I'm asked to develop a data-storage for time-series data, yet despite significant research I'm unsure about the data model and storage technology to chose.
About the data
The source data which is to be stored in the data-storage is provided by physical measurement units. Each of the unit may or may not have a different subset of variables with up to 300 variables per measurement-station (e.g. fuel type, fuel consumption, speed) while the number of different signals over all stations is on the order of 1500. The expected subset of variables per station is known beforehand. However, additional sensors might be added to a station with time (schema change might be required over time). All of the stations provide data in varying rate ranging from 20Hz to 0.2Hz.
In addition there is a fair amount of meta-data available to all these measurement-stations of which we will have about 500 in the end.
The data usually comes in in batches and not as "realtime" stream. The batch sizes differ from hourly to monthly batches.
About the queries
The querying on the data is done for two main reasons, reporting and statistical analysis on data of a single measurement-station as well as cross-station comparison. About 80% of the queries are concerned with data which came in during the last 30 days. Querying is done on a daily basis therefore
SELECT load exceeds
Ideally queries like
SELECT var1, var2, ... varN FROM station_data WHERE station_id=X OR station_id=Y AND TIMESTAMP BETWEEN ... AND ...;
would be possible for ease of data access for non SQL-specialists. Moreover simple time based aggregation arithmetics should be possible (AVG, MAX, etc. pp).
Currently a highly normalized structure is used to store the data in a PostgreSQL database which grew by now to about 6TB with one table per variable. Each of the about 1500 data tables is of the form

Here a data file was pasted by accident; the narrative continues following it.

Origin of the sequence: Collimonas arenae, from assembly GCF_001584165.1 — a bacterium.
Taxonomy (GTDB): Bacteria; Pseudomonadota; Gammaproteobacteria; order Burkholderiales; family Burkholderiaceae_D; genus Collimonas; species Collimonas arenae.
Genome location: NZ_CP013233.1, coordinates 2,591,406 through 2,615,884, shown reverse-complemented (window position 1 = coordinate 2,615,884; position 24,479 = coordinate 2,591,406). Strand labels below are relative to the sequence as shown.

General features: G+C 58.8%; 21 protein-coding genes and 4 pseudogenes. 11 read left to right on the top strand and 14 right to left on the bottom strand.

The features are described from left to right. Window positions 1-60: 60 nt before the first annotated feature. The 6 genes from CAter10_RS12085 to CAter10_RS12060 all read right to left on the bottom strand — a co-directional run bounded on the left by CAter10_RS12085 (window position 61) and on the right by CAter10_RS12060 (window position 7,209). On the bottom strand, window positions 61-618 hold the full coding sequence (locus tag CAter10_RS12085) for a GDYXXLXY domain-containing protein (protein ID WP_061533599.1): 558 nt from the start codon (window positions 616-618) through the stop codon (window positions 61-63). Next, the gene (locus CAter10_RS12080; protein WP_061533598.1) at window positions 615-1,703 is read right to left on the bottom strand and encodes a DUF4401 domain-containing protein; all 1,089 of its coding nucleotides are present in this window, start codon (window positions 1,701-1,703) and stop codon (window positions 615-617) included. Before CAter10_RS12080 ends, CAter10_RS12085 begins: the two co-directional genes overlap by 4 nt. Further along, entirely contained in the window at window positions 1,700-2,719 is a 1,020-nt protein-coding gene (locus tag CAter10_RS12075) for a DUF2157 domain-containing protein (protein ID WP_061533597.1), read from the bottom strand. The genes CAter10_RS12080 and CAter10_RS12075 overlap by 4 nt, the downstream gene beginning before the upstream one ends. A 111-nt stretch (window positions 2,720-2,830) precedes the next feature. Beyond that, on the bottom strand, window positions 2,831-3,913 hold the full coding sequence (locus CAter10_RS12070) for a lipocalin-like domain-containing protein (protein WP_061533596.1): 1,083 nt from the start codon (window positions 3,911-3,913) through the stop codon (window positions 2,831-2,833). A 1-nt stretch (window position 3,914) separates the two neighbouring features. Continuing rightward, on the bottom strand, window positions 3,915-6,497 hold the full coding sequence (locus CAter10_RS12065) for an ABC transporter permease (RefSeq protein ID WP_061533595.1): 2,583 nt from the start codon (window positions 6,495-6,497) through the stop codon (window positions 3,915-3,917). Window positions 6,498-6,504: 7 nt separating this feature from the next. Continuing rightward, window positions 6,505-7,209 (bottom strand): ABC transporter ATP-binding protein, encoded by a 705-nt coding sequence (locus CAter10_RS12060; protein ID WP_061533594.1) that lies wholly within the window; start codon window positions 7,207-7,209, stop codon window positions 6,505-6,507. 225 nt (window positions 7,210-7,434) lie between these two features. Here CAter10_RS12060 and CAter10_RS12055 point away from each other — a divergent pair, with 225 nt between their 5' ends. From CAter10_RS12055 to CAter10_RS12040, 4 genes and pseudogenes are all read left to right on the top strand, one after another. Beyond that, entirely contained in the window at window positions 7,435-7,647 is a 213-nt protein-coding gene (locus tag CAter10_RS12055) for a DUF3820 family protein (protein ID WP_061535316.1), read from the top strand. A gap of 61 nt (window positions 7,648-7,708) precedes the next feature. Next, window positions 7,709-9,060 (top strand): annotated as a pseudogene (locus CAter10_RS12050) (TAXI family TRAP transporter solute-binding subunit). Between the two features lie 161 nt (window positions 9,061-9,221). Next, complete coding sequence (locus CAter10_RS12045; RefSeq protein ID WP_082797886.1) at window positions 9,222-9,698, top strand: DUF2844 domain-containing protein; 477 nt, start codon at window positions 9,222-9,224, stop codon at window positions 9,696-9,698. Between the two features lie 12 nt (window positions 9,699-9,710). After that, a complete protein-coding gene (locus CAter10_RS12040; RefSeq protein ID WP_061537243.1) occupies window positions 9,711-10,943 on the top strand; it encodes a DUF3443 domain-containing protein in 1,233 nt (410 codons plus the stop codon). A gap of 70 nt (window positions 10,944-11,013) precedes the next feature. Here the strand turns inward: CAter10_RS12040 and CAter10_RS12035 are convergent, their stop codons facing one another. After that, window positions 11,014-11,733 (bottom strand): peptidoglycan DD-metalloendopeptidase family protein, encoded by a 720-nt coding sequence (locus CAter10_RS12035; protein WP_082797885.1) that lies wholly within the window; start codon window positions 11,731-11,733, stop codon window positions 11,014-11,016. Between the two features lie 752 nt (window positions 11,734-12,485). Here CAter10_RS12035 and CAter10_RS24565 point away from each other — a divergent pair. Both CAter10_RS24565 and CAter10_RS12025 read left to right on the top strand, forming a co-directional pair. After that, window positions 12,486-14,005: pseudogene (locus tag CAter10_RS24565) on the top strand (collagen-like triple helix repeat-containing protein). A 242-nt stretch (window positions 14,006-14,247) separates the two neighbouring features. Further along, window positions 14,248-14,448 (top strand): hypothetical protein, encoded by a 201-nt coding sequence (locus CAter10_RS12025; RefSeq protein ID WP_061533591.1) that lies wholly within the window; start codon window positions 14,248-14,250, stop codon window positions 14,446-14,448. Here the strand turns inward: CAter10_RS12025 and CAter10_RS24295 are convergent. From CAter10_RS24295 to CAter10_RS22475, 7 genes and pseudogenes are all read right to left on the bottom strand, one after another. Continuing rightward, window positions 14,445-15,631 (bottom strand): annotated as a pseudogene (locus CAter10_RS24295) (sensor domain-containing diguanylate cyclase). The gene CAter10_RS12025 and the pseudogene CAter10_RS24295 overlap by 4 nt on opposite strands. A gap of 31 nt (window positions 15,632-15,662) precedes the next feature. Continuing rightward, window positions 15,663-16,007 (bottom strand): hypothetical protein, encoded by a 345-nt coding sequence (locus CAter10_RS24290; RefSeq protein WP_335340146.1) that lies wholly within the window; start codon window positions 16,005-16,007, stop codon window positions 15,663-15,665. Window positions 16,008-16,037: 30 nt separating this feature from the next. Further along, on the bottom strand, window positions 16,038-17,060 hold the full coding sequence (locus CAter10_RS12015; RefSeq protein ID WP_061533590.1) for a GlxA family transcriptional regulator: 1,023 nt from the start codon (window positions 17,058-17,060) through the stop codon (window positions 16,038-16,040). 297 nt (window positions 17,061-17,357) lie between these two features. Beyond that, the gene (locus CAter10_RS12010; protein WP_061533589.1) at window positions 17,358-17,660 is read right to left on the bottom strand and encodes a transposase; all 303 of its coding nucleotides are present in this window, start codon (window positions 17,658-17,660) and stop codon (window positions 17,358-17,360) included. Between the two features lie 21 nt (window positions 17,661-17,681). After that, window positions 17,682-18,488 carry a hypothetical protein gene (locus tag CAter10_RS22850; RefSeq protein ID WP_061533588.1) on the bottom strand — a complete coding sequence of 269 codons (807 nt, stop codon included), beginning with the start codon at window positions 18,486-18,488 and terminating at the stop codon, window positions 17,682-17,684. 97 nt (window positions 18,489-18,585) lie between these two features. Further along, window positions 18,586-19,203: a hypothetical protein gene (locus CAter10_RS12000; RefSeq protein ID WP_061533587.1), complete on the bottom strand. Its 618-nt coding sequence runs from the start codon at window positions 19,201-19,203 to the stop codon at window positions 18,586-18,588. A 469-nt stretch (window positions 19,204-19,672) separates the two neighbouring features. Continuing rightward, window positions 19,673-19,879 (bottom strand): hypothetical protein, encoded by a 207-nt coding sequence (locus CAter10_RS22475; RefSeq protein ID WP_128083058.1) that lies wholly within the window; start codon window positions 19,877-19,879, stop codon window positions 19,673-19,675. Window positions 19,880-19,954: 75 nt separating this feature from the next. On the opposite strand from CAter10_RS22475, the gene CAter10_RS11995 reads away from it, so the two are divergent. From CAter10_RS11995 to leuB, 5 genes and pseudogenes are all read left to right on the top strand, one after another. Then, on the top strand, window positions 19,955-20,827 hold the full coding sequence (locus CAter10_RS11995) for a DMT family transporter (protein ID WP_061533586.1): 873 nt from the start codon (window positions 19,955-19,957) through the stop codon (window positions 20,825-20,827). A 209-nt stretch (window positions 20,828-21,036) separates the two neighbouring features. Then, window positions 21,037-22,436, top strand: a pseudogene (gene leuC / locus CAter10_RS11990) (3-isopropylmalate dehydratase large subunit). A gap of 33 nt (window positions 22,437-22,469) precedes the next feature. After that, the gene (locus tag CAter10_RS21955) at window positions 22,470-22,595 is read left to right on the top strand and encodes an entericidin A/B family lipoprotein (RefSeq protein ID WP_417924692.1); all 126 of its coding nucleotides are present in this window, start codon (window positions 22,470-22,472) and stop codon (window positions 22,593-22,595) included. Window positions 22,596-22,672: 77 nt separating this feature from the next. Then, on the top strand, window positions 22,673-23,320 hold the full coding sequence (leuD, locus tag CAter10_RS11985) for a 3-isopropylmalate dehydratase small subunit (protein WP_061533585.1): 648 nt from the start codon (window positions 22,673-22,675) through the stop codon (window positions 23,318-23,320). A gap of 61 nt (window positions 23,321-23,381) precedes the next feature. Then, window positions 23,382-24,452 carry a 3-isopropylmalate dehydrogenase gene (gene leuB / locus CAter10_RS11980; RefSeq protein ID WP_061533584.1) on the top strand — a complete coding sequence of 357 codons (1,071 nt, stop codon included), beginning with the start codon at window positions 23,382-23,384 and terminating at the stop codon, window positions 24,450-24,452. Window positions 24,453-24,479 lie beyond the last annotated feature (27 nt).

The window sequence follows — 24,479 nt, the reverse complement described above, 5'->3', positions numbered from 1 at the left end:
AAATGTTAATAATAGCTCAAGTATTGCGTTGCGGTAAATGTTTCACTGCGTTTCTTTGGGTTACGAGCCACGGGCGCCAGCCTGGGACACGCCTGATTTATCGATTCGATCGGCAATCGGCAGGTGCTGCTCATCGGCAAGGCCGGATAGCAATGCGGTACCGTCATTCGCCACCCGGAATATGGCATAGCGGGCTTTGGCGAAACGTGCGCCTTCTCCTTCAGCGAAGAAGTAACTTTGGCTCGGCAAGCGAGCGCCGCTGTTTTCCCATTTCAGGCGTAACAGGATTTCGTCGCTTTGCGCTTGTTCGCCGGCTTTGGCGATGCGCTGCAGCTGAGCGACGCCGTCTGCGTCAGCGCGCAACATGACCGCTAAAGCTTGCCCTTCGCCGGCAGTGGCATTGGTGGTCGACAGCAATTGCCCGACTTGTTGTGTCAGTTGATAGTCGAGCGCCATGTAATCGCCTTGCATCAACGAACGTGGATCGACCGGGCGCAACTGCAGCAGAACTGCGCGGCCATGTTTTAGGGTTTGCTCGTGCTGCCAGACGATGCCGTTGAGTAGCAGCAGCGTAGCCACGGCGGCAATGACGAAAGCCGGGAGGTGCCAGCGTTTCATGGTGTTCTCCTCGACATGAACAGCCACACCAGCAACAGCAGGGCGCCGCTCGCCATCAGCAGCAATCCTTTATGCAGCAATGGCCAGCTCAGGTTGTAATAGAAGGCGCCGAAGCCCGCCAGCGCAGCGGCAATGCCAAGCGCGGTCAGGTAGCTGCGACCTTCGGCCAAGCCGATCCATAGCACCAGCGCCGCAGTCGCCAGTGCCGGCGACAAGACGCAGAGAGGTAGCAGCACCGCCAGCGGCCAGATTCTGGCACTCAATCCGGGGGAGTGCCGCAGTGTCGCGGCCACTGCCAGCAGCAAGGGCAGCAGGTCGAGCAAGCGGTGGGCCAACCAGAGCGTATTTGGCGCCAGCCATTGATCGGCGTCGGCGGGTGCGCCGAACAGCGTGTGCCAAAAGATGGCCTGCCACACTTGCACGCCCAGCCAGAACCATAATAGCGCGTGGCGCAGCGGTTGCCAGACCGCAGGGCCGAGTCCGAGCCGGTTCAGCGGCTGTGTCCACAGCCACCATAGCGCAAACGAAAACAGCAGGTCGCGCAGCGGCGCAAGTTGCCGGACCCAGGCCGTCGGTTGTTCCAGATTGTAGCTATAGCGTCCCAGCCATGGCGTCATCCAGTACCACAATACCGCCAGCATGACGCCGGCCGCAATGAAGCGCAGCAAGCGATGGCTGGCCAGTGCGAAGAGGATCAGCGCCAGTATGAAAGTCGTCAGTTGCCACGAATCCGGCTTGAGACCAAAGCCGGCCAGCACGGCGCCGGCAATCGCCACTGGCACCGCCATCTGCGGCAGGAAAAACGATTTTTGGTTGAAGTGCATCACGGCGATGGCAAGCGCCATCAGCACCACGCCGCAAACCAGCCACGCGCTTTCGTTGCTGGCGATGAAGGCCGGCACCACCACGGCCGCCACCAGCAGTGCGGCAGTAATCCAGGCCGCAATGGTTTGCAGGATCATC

(timestamp, station_id, value)
with indexes on
(station_id), (station_id, timestamp), (timestamp) and a unique constraint on
(station_id, timestamp, value).
This structure requires heavy outer joining (up to 300 outer joins) which make data retrieval cumbersome and computationally expensive.
So far the following considerations were made:
- While NoSQL would give the required schema flexibility, tools to ensure data integrity, access control and management of the meta-data seem to be challenging and no NoSQL experience exists in house. Further, reading comments and answers along the line of this seem to go in favour of a SQL solution for our usecase.
- Different time-base optimized databases were considered (mainly CrateDB and TimescaleDB). Both look promising with regard to their "automatic" partitioning and sharding where TimescaldeDB would be slightly favoured for it being based on PostgreSQL.
So far two different schemas were worked out which work in principle. However, both have significant drawbacks which I need to find a way around.
- EAV (anti-)pattern with one huge vertical data table with sharding on
station_idand monthly partitioning on
timestamp. While the required schema flexibility would be given, this pattern would not comply with the required ease of access as it still relies heavily on inner joins. Furthermore, type-safety for different datatypes is not ensured on db-side and access control is not possible.
- One table per
station_idwith horizontally changing schema on addition of a sensor to a specific station. This unnormalized structure is on first sight appealing from an application point of view (fast inserts, little indexing required, simple query on single station). However, querying would required dynamic SQL since the enduser might not know the table name for the specific station and cross station comparison would only be possible with extended SQL queries or client side code.
While storage capacity is of no concern, reliabiliy, uptime and speed of data retrieval is.
Which of the proposed data models would be preferred in order to meet the requirements while maintaining scalability? Suggestions for any additional schema which fits the requirements is highly welcome.